Or, "Gangsta's paradise".
It's August, which means a number of things. First of all, it means a permanent sheen of sweat over mosquito-bitten skin. It means emotional goodbyes to departing friends, and awkward introductions to potential new ones. It means slack days without any teaching. And it means summer festivals.
Actually, I'm not too badly underemployed this summer. I'm on the committee organising the Yamagata JET seminars for this year, so I'm busy preparing to orientate some noobs next week. Also, the board of education have decided that the way to improve English standards is to hit 'em young, so I have been involved in teaching kindergarten teachers how to teach English, which is actually a lot more challenging than my regular job. And, I have the standard biannual irritation of speech contest training.
In what may turn out to be quite a formless post, I guess I'll tell you about my weekend. On saturday I met a whole bunch of new JETs in Yamagata City. As of this year, Yamagata City has terminated all of its private ALTs, and replaced them with JETs. This is quite an eyebrow-raising move in these austere times, as we are considerably more expensive, but it seems they decided that the hassle of running everything through a third party was not worth the saving. (Private ALTs are employed by their companies, whereas JETs are employed directly by schools or boards of education.) So anyway, this means a large influx of new faces, most of whom I went out boozing with. I look forward to discovering just how wildly inaccurate my first impressions of everyone were.
As we drank pitchers of beer and screeched into karaoke mics (yes, I sang Rinda Rinda), I was mildly shocked to realise that, as the only third year present, I was the most senior member of the party. Furthermore, I had probably the strongest Japanese of anyone in the room. I still feel that my understanding of what's going on around me is tenuous at best most of the time, but when I consider how truly clueless I was at first, I suppose I have come quite a long way. I guess I have become a monocular monarch in the land of the blind. Or at least a partially sighted prince.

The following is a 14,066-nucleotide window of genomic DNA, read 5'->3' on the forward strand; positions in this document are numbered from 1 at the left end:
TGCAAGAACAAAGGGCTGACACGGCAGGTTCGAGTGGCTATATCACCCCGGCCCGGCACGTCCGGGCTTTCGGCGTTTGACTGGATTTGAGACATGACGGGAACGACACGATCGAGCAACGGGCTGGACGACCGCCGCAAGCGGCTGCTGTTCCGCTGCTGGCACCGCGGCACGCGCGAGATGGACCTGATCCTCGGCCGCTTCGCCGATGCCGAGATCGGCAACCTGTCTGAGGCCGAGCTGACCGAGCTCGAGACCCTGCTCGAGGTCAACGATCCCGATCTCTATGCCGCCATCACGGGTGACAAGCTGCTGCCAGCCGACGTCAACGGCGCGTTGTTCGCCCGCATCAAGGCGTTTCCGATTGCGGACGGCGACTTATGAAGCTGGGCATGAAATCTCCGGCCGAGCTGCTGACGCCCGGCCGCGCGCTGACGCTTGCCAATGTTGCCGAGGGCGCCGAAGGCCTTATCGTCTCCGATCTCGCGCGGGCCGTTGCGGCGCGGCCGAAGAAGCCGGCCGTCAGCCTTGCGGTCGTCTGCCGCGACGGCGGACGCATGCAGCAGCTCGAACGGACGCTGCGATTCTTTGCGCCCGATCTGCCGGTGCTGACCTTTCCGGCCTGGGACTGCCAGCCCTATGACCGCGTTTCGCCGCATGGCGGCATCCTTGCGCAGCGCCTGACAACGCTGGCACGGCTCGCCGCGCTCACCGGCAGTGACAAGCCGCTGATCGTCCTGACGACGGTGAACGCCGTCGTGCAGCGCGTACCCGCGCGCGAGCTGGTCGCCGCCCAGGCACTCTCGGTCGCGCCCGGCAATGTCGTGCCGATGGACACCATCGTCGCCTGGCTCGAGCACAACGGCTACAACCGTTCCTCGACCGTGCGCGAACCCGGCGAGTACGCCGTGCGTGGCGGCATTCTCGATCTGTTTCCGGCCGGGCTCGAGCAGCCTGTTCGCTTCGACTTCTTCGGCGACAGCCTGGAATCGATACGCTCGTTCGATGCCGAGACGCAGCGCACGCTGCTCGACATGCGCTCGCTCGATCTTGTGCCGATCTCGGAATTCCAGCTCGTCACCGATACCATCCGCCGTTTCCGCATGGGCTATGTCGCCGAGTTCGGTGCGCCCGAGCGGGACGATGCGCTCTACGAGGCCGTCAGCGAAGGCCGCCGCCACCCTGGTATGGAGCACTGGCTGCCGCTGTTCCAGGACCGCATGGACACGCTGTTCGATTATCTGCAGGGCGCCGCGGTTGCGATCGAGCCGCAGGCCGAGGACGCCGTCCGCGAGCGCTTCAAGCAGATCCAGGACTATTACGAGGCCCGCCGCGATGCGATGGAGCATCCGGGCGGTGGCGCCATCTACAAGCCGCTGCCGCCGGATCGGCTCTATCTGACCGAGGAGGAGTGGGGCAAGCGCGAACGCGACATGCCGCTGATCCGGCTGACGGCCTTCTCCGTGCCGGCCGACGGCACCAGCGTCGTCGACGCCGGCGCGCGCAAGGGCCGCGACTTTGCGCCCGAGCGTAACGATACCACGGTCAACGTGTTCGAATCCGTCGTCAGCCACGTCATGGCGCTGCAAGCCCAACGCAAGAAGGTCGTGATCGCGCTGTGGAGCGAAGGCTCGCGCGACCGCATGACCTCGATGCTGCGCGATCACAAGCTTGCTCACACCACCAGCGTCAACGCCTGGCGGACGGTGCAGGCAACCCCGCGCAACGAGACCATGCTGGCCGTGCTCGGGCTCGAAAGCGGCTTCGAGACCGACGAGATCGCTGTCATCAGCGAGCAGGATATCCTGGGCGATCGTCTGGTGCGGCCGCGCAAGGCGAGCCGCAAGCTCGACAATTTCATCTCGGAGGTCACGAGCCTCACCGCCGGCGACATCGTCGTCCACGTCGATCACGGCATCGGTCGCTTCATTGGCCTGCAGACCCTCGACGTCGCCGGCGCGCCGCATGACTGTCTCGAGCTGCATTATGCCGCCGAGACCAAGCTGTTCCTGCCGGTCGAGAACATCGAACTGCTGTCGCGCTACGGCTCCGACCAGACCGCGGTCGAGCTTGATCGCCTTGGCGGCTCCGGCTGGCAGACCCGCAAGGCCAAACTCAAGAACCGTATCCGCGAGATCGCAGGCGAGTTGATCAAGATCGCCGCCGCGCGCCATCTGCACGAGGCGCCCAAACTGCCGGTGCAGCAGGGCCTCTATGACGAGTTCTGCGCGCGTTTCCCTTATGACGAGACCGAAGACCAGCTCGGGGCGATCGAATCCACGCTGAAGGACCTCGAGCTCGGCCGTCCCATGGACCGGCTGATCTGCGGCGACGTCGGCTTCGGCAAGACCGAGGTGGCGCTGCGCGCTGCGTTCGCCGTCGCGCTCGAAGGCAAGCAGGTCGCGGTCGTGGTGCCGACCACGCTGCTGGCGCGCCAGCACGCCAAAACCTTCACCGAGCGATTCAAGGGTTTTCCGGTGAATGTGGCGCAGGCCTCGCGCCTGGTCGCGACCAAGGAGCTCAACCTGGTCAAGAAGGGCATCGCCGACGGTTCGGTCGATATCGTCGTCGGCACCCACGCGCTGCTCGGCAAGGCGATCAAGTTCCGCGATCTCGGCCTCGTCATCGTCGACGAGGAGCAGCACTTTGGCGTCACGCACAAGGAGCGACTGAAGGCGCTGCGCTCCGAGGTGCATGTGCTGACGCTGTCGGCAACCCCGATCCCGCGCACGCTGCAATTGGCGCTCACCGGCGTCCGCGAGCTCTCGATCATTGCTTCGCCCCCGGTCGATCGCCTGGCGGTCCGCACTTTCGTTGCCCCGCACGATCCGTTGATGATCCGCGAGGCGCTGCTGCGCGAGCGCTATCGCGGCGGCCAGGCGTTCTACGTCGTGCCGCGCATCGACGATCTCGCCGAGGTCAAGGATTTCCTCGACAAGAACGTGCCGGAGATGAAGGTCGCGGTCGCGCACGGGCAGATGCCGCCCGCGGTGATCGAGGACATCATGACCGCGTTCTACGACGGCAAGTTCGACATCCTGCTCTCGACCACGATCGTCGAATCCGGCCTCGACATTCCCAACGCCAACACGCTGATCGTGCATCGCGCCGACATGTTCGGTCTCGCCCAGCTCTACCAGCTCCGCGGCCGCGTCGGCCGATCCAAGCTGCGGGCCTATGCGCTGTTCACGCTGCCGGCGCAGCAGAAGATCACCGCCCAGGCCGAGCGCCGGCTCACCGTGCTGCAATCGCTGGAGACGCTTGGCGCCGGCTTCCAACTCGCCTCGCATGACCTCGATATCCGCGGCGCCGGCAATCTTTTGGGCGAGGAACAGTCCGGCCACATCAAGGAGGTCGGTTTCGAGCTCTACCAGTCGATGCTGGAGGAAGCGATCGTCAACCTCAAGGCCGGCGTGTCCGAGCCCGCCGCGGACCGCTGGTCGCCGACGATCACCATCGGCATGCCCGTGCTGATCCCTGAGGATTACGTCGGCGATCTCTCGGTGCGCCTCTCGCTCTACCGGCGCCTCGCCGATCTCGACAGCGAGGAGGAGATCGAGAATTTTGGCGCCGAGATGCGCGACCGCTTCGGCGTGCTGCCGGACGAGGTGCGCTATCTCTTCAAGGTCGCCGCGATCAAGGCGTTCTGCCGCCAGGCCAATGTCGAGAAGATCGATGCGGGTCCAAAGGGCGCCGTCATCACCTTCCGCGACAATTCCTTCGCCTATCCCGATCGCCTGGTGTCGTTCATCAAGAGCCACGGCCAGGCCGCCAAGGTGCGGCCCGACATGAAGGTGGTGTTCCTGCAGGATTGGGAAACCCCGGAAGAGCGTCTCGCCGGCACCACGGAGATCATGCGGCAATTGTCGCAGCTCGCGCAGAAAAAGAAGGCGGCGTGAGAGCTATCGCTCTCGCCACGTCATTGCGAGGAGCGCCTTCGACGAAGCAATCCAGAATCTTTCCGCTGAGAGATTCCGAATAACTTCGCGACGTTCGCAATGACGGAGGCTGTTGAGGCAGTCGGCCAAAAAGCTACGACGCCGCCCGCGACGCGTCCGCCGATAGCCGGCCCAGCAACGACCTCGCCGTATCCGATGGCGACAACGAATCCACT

After a classic hangover breakfast at the bakery in Yamagata - one of the few places where one can obtain decent bread around here - Amber and I headed for some possibly mythical 'gorge' near Yamadera. As you know, I'm the kind of guy who can barely take a piss without locking the GPS co-ordinates of the toilet in first, whereas she is the kind of shoot-from-the-hip chick who considers some random guy in a bar mentioning a gorge near a town to constitute an itinerary. You can imagine my fury when she managed to find the place more-or-less immediately.
But as we strolled down into the picturesque creek, my frustration soon gave way to delight. It was a hot, sunny day (one of the thermometers on the road there was reporting 37C), but the water was cool and refreshing. We waded around in the slow-moving river a bit, before eventually just getting in and swimming in our clothes. Then we just basked on a big rock for a while, like a couple of soggy lizards.
The place was a popular spot, with lots of kids splashing around, mums sunbathing, and dads tending barbeques and swigging Asahi. A few guys were snorkelling with what appeared to be spring-loaded tridents, and unbelievably they would occasionally surface with a fish impaled on the prongs. But perhaps even more surprising were the number of people there with very conspicuous tattoos.
You see, tattoos are rather taboo in Japan. This is because they are very much associated with the Yakuza, and thus many onsens and swimming pools will deny entry to those bearing ink. This could explain why these people had come to a river to get their swim on. I guess we'll never know whether we were in fact sharing the gorge with a bunch of mobsters, but I'd like to think we were.
Let's flash forward to monday night, back in Nanyo. Monday was Bon-Odori ("Bon dance"), the climax of the O-Bon festival. This is the Buddhist festival of the dead, where the Japanese 'believe' (no one really believes it, which is good) that the spirits of dead ancestors return home. It's probably the second biggest event on the Japanese calendar, after New Year. Long-time readers will recall that I took part in this two years ago, but no-one thought to invite me last year, at which I was a little put out. So, it felt good to don my borrowed yukata and straw hat once again, and take to Akayu high street with a bunch of civil servants. There had been thunderstorms earlier in the day, which meant that the evening was less oppressively humid than most: perfect dancing conditions. I decided to go for it, and attempt to make up in enthusiasm what I may have lacked in grace and poise. My yukata was soon soaked through with sweat, and my spirited moves were eliciting compliments from my fellow dancers. They may have just been being polite.
I didn't really know anyone on the City Hall dancing team very well, so it was a good opportunity to make some friends. Over beer and sashimi at the after-party I was chatting to a guy (I think he may he been appointed to look after me) who took it upon himself to work out a way to render my name in kanji. This requires even more mangling that my katakana name ('Suchuwaato Finrei'), because katakana is able to represent certain sound combinations (e.g. 'fi') that would never occur in a native Japanese word. He came up with 須茶和斗 品麗 ('Suchawato Hinrei'), using characters meaning 'necessity', '(green) tea', 'harmony', 'sake dipper', 'refinement', and 'beauty', respectively. At six characters it's not exactly catchy (four is typical), but I like it.